In a finding that could help stimulate tooth regeneration in humans, a team of international researchers has discovered unique cellular and molecular mechanisms that lead to tooth renewal in American alligators.
The new research was led by the Keck School of Medicine of USC.
"Humans naturally only have two sets of teeth-baby teeth and adult teeth," said USC pathology Professor Cheng-Ming Chuong, M.D., Ph.D., who led the team.
"Ultimately, we want to identify stem cells that can be used as a resource to stimulate tooth renewal in adult humans who have lost teeth. But, to do that, we must first understand how they renew in other animals and why they stop in people," Chuong noted.
Whereas most vertebrates can replace teeth throughout their lives, human teeth are naturally replaced only once, despite the lingering presence of a band of epithelial tissue called the dental lamina, which is crucial to tooth development. Because alligators have well-organized teeth with similar form and structure as mammalian teeth and are capable of lifelong tooth renewal, the authors reasoned that they might serve as models for mammalian tooth replacement.
"Alligator teeth are implanted in sockets of the dental bone, like human teeth. They have 80 teeth, each of which can be replaced up to 50 times over their lifetime, making them the ideal model for comparison to human teeth," said Ping Wu, Ph.D., assistant professor of pathology at the Keck School of Medicine and first author of the study.
USC researchers identified three developmental phases for each alligator tooth unit, comprising a functional tooth (f), replacement tooth (r) and dental lamina.
Using microscopic imaging techniques, the researchers found that each alligator tooth is a complex unit of three components-a functional tooth, a replacement tooth, and the dental lamina-in different developmental stages. The tooth units are structured to enable a smooth transition from dislodgement of the functional, mature tooth to replacement with the new tooth.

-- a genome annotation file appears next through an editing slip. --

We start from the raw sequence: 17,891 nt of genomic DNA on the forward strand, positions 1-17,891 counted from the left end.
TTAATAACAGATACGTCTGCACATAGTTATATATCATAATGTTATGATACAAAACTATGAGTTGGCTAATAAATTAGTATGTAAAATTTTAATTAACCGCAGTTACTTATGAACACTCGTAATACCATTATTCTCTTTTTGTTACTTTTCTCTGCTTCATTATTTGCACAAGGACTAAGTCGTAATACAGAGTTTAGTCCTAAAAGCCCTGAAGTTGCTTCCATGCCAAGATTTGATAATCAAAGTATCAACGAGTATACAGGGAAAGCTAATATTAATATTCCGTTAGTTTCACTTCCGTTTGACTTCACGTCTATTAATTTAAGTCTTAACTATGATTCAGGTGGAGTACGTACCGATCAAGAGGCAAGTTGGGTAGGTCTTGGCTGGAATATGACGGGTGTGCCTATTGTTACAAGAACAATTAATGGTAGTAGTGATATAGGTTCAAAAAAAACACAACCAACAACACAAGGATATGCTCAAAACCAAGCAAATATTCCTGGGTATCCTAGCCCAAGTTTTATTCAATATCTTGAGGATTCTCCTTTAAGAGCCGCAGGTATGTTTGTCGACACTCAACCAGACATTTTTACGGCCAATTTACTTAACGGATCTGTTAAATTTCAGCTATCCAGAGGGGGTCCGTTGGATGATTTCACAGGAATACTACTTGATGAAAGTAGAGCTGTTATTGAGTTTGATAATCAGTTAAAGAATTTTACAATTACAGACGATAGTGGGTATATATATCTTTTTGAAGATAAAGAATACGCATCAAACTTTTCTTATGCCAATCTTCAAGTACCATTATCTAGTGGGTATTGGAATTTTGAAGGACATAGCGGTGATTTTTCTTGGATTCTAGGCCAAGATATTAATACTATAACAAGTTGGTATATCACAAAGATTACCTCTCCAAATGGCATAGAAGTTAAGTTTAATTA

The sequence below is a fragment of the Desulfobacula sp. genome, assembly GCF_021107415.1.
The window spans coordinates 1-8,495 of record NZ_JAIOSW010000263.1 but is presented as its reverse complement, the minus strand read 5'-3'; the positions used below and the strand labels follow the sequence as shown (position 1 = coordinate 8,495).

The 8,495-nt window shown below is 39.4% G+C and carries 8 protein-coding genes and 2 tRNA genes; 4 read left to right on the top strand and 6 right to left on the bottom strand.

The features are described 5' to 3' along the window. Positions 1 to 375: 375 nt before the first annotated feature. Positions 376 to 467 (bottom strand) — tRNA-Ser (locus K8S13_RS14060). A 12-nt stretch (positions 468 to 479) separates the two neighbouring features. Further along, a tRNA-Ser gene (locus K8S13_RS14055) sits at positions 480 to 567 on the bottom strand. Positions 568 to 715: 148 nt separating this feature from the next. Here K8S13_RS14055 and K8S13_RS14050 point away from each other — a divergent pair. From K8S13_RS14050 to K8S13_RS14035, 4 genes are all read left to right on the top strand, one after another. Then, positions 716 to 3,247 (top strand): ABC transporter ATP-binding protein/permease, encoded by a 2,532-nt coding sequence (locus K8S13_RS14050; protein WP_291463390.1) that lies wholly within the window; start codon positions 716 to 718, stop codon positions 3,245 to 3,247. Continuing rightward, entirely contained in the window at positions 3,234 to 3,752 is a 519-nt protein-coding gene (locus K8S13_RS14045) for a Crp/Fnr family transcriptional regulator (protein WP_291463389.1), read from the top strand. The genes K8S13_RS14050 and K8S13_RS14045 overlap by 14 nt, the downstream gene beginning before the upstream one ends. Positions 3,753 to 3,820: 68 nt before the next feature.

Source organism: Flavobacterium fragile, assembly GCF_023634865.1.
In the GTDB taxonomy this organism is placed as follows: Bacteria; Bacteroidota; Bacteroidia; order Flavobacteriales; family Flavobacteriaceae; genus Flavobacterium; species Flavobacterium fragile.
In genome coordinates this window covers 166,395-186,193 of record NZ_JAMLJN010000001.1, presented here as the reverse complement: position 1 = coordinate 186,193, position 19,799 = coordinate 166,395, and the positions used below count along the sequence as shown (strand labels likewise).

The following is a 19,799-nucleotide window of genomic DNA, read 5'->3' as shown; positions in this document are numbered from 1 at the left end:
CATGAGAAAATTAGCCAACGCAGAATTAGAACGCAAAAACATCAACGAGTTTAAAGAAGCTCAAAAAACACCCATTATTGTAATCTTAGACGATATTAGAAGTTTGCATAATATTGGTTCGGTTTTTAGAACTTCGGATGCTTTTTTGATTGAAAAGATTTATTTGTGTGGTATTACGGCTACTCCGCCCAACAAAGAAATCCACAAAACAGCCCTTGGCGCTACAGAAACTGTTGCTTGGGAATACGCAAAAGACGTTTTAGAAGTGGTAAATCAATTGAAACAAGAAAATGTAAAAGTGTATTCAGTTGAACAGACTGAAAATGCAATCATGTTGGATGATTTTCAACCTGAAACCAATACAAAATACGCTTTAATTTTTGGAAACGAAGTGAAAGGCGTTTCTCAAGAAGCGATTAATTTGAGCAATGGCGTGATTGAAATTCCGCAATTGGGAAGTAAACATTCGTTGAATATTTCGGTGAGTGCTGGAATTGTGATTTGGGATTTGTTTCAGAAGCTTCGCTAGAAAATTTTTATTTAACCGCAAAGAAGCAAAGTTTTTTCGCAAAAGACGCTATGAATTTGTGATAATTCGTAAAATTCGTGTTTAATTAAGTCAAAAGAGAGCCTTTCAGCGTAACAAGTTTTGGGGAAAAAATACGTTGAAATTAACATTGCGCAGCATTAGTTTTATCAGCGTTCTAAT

Identifying three developmental phases for each tooth unit, the researchers concluded that the alligator dental laminae contain what appear to be stem cells from which new replacement teeth develop.
"Stem cells divide more slowly than other cells," said co-author Randall B. Widelitz, Ph.D., associate professor of pathology at the Keck School of Medicine.
"The cells in the alligator's dental lamina behaved like we would expect stem cells to behave. In the future, we hope to isolate those cells from the dental lamina to see whether we can use them to regenerate teeth in the lab," he stated.
The researchers also intend to learn what molecular networks are involved in repetitive renewal and hope to apply the principles to regenerative medicine in the future.
The authors also report novel cellular mechanisms by which the tooth unit develops in the embryo and molecular signaling that speeds growth of replacement teeth when functional teeth are lost prematurely.
Their study appeared in Proceedings of the National Academy of Sciences, the official journal of the United States National Academy of Sciences.